For anyone who's curious, here's the hardware:
1. A "smart meter" outside the house (set up by the power company)
2. A raspberry pi 3 (w/power cable/sdcard)
3. NooElec NESDR Mini 2+ software defined radio
This comes with an antenna as well.
And here's the software:
* Ubuntu Mate on the rpi3 (you can also use raspbian or whatever)
* rtlamr to take readings from the meter (https://github.com/bemasher/rtlamr -- this is awesome and worked on the first try after I installed golang and ran "go get github.com/bemasher/rtlamr")
* rtl-tcp (a dependency of the above that is automatically installed if I remember correctly.)
* openhab2 open source home automation sw (optional)
* influxdb open source time series database
* grafana graphing software
Once I plugged the USB NooElectric SDR, I was able to grab my meter's reading with a little python3 script. The test code I'm using looks something like:
completed = subprocess.run(['/home/myaccount/go/bin/rtlamr', '-filterid=1234567', '-single=true', '-format=json'],
reading = data['Message']['Consumption']
I wanted to be able to visualize trends (like the rate of consumption when I turned on the heat) using a nifty chart, so I published from python (via the paho library-- https://pypi.python.org/pypi/paho-mqtt ) to a local mqtt server (mosquitto running on the pi) though I also tried sending to a mqtt feed at io.adafruit.com, which does a neat graph on its dashboard... until I overwhelmed its quota with too-frequent updates. I wanted something faster where I didn't have to worry about any throttling.
So I decided to do it all locally. First, I set up openhab2 (http://docs.openhab.org/) which has an add-on to to automatically read the mqtt feed, then inserted the measurements to a database on a local influxdb (https://en.wikipedia.org/wiki/InfluxDB) server also on the pi which keeps a real-time history (aka "persistence") of my electric usage over time. (I could have also just inserted to the influxdb directly from my python3 script, but I'm playing with openhab2 for other things so had it do it for me...)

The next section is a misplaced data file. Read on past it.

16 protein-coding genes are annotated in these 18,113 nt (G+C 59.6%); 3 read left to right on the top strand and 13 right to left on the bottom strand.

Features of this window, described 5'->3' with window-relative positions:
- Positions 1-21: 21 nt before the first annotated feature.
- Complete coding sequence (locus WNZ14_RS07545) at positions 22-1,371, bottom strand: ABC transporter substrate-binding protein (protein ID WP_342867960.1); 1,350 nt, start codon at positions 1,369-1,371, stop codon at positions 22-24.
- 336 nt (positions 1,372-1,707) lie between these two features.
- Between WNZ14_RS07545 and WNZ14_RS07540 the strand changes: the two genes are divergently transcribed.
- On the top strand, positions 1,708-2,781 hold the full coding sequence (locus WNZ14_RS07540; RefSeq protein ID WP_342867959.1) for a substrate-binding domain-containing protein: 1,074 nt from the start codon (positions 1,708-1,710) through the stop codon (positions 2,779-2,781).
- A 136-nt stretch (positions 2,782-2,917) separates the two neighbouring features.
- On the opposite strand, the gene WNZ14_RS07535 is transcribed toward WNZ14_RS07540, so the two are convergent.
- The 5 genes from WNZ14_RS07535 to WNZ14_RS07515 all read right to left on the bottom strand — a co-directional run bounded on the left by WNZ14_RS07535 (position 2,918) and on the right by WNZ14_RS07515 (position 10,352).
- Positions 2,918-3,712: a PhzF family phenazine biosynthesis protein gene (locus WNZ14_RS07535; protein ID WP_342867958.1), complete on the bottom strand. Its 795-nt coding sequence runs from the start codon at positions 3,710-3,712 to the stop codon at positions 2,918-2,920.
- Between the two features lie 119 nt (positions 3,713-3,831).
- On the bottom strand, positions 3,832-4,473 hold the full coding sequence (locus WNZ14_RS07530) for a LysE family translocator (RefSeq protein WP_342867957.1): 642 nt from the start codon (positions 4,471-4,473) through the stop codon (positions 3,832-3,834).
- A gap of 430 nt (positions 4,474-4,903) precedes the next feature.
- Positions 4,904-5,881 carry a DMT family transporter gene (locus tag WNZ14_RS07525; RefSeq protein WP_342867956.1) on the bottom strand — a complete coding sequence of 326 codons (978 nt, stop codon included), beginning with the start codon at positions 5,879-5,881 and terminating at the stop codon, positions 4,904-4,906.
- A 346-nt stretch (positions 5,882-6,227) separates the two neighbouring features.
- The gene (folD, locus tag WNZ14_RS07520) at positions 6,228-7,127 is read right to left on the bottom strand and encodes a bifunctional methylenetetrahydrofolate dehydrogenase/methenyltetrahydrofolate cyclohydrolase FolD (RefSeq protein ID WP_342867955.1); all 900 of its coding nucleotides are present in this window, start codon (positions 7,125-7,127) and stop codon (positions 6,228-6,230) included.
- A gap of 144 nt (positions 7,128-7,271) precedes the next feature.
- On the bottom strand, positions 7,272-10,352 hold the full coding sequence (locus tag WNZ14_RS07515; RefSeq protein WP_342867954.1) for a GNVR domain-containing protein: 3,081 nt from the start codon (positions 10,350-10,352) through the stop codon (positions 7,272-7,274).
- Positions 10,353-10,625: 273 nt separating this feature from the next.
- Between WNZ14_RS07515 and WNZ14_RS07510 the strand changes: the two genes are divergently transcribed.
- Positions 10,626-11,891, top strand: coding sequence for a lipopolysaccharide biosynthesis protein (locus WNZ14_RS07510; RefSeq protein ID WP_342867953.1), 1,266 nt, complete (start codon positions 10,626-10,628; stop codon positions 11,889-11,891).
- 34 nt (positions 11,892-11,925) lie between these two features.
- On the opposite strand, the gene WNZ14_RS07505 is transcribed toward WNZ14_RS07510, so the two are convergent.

Finally, I connected grafana (http://grafana.org/) to the influxdb database. Now I have gorgeous real-time graphs and an amazing interactive web-UI that lets me zoom in and set alerts and such.
It sounds like a lot of steps to get to the graph, and once you have the actual measurement, you have choices on how to visualize it-- you could have python send the readings to a Google Sheets spreadsheet and graph from there, for example. or do updates to adafruit less frequently to not blow through the quota. Or use openhab2's which includes its own charts.
But grafana's visualizations are just the coolest. See http://play.grafana.org for an idea of what you can do...
Anyway, long drawn out answer, but the point is-- assuming you have a smart electric meter that work with rtlamr, you can do this yourself :)
Update: Just found this at the top of the discussion at http://bemasher.net/rtlamr/ -- which I actually should probably sit down and read at some point :)
Can rtlamr send text over TCP to a remote data collection server? I think they call it a 'receiver'.
Looks like different formats are supported, e.g. plain and csv, so it's a pretty open setup. With that in mind, what's the added value of mqtt in your reference configuration?